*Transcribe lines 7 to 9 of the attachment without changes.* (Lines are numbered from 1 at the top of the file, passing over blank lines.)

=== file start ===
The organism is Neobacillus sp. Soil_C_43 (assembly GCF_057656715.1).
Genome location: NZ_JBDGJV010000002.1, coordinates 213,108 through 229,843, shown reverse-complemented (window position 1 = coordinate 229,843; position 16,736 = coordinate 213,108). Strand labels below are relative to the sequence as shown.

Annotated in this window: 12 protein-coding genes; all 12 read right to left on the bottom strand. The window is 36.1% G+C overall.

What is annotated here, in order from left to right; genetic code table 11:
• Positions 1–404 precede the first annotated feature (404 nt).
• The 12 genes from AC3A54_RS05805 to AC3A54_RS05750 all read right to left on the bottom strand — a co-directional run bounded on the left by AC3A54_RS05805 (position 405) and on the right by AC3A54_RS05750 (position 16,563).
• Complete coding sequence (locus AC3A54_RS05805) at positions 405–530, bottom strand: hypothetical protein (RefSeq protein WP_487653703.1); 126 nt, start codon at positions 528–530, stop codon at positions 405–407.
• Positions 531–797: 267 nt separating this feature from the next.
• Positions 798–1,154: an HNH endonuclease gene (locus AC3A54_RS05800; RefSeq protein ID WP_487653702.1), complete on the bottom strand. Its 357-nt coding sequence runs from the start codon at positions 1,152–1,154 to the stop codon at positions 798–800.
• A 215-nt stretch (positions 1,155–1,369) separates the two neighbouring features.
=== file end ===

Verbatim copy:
• Complete coding sequence (locus AC3A54_RS05805) at positions 405–530, bottom strand: hypothetical protein (RefSeq protein WP_487653703.1); 126 nt, start codon at positions 528–530, stop codon at positions 405–407.
• Positions 531–797: 267 nt separating this feature from the next.
• Positions 798–1,154: an HNH endonuclease gene (locus AC3A54_RS05800; RefSeq protein ID WP_487653702.1), complete on the bottom strand. Its 357-nt coding sequence runs from the start codon at positions 1,152–1,154 to the stop codon at positions 798–800.